Have no clue about HT but need advise

TRick

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I recently moved into a new home that has a 28' x 16' box with a door upstairs. It was built with the intent to be a media room but currently has nothing in it. I have ability to purchase a Bose Lifestyle V35 sound system at cost (thanks to a family member). I have toyed with the idea of a 80" HD LED TV but honestly would like something larger in the room. I would appreciate suggestions that will not break the bank on a ceiling mount projector and screen and something that could utilize the Bose system. Comments and suggestions are appreciated. BTW, I have not clue about this sort of stuff. My intent is to find someone to do the total installation. I am not a DIY type guy. My real intent is to get my wife and kids off my case about not getting this room up and running.:) If it matters, I live in the Greater Houston Texas area.
 

schan1269

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Bose "at employee cost" still sucks. Buy something, anything, else. And we can't "throw out ideas for a projector" without knowing exactly what size screen, 16:9/2.4:1, throw distance, light controlled...yada, yada.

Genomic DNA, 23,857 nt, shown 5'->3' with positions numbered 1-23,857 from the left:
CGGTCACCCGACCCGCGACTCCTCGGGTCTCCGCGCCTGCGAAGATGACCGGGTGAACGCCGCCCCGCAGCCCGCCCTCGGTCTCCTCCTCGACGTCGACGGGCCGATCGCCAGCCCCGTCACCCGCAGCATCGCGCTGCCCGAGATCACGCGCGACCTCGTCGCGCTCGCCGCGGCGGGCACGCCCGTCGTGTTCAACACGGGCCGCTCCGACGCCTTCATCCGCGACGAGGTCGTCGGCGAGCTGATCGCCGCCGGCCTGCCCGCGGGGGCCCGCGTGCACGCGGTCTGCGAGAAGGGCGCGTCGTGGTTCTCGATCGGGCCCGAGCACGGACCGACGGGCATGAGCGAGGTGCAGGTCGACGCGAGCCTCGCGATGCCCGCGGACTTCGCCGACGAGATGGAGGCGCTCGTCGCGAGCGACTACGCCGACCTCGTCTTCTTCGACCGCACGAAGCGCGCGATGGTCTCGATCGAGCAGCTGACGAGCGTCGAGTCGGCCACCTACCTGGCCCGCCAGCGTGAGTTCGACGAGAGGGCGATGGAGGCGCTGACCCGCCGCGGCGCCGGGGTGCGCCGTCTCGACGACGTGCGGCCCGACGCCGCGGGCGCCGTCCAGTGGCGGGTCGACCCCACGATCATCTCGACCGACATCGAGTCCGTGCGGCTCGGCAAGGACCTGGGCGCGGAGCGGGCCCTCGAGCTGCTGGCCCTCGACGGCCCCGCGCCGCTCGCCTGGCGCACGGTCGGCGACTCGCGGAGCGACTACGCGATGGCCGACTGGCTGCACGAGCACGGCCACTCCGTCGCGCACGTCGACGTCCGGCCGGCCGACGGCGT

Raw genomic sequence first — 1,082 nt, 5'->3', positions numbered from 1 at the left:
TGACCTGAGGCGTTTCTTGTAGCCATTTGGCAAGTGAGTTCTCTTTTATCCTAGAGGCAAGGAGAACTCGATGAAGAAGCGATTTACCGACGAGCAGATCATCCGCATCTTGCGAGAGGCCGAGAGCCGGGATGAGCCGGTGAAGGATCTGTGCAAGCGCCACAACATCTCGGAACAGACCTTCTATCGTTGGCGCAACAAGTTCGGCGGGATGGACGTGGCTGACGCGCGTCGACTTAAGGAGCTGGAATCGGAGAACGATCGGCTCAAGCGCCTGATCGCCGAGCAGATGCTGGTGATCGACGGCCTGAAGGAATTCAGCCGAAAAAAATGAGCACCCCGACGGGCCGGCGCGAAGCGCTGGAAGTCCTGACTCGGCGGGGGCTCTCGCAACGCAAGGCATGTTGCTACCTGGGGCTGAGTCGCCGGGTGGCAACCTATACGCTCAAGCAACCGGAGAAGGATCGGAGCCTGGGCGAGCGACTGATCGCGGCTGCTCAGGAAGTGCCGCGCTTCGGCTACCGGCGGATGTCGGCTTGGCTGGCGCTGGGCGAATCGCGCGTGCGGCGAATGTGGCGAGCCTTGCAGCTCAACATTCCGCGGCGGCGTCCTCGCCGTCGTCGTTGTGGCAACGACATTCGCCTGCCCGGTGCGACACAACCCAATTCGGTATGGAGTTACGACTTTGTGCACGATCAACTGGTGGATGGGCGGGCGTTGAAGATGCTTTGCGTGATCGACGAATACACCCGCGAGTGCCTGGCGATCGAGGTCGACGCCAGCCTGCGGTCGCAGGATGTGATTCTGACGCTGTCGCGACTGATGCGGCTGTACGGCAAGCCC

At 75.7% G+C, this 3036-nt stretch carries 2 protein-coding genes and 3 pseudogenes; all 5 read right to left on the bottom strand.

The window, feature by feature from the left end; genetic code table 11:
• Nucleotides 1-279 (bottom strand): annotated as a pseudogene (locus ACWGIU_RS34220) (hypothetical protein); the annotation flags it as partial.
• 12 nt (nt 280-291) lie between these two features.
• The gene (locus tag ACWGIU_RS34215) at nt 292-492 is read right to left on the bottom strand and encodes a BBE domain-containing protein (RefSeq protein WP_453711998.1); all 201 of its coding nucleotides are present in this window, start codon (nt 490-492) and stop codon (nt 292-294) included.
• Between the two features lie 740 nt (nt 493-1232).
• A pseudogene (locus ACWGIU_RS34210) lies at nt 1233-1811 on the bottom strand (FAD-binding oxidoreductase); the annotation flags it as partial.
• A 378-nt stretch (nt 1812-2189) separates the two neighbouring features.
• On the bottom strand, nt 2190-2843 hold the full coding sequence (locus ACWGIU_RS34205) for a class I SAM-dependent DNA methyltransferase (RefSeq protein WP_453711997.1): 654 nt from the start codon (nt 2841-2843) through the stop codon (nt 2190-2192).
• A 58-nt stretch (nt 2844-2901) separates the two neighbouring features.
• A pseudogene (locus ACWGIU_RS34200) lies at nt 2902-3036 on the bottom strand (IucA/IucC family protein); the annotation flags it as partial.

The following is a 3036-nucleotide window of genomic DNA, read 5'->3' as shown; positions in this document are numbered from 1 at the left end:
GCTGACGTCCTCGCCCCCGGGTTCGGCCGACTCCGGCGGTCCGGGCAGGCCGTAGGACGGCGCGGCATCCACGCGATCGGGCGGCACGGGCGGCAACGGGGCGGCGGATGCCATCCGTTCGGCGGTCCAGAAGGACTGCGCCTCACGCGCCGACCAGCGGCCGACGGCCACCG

TRick

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schan1269 said:
Bose "at employee cost" still sucks. Buy something, anything, else. And we can't "throw out ideas for a projector" without knowing exactly what size screen, 16:9/2.4:1, throw distance, light controlled...yada, yada.
Which is exactly why I said I have no clue about this stuff. Other than room size, I have no idea of what questions to ask or answers to give. The reason I was seeking "HELP" here. If I am too stupid to ask the right questions here, my apologies. This is definitely not in my comfort zone. DId not mean to offend by asking the first question.
 

schan1269

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You didn't offend. How big is your room? The wall you intend to use is how wide? Ceiling height? Plan on putting it on a table in front of you? Mounting to the ceiling? Mounting on the back wall? How do you plan to get signal to it? Direct HDMI? Wireless HDMI? What color are your walls? Ceiling? Windows?
 

Jason Charlton

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Originally Posted by TRick
I have toyed with the idea of a 80" HD LED TV but honestly would like something larger in the room.